Parts One, Two, and Three? Do we have links? You bet your sweet bippy we do. If you need to go back – and each one is only 300 words or so! – you can do it now. We’ll wait here. Won’t take you more than 10 minutes, tops, to catch up.
I look down at my right hand.
Surprisingly, there’s a drink it: gin and tonic, four limes.
I frown briefly, then remember my vow to stop deliberately wrinkling myself. I take a sip and conscientiously unfurrow my brow. “How –“
Liza Bean Bitey, of the Minneapolis Biteys, a smallish cat once linked romantically to Johnny Depp, taps the side of her nose with a delicate paw.
I laugh. “Oh, is that you telling me it’s a trade secret?”
And Liza, eyes twinkling like a third glass of champagne, taps the side of her nose again.
“Why you little…” I say.
“Why I oughta…” she responds.
We gaze warmly at each other.
“I do so love seeing you outside of the home, particularly when you are employed,” I say.
“And I do so love,” she says, “when you are about to have your second drink. It’s like Christmas Eve for both of us.”
We laugh. My reputation for being tightly wound, and then more loosely wound, is well deserved.
The cat takes a step forward, looks back and motions, with a subtle movement of her head, that I should follow her.
And so I do.
The Nip and The Saucer is quite large, really, an expanse of red carpeting and tiered seating with diamond-stitched upholstered booths in dark red leather. Cats in black-and-white berets rush from table to table, trays on their shoulders, balancing bottles of gin, bowls of quartered limes, and small, insulated canisters of ice.
In the far corner, a Chihuahua plays “The Girl from Ipanema” on the accordion.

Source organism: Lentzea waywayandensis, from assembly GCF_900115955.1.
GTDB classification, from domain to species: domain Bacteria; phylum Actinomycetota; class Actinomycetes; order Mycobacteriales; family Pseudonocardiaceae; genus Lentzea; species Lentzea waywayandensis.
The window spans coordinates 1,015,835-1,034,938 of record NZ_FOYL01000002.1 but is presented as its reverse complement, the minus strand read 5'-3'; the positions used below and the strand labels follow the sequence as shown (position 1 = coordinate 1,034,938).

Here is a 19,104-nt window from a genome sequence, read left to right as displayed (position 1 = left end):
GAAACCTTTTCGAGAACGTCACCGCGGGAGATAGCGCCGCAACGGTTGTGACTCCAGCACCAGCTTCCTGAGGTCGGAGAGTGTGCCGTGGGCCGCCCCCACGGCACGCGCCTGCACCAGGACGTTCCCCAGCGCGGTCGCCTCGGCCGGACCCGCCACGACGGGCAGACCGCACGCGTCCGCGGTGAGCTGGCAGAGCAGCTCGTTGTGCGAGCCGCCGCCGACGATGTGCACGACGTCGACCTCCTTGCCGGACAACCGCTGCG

I follow Liza Bean to the bar and settle on to one of the stools there. A large, U-shaped affair in the middle of the room, its center is glass and mirrors, beautiful bottles lit from below and gleaming with promise.
Overhead, a chandelier drips an expensive, ambient glow.
The cats directly across from me are lapping something from a shallow crystal bowl and laughing.
I carefully squeeze the limes, one after another, into my gin and tonic, take a sip.
“So what’s the plan, kitty-cat?”
Liza Bean smiles and raises one slender, expansive paw
“Another gin and tonic for my dear friend,” she says.
The bartender, a long-legged kitty with hazel eyes and a pink collar encrusted with glittering crystals, places a napkin in front of me; and I set my now-empty drink on it.
How did that happen?
The bartender winks at me. “Right away, Miz Pearl.”
I turn to Liza Bean. “She knows me?”
The cat leans in, eyes me meaningfully. “Sadie's going to keep an eye on you, as I shall. Pray do nothing imprudent.”
I pshaw at her, nod at Sadie, who has just set a fresh drink in front of me. “Pshaw,” I say, lifting the first lime. “I’m as right as rain, old bean.”
The cat backs away, slowly. “I’ll be about,” she says. “And don’t say “old bean”.” She wrinkles her nose. “It sounds wrong when you say it.”
Yes. Yes, there is.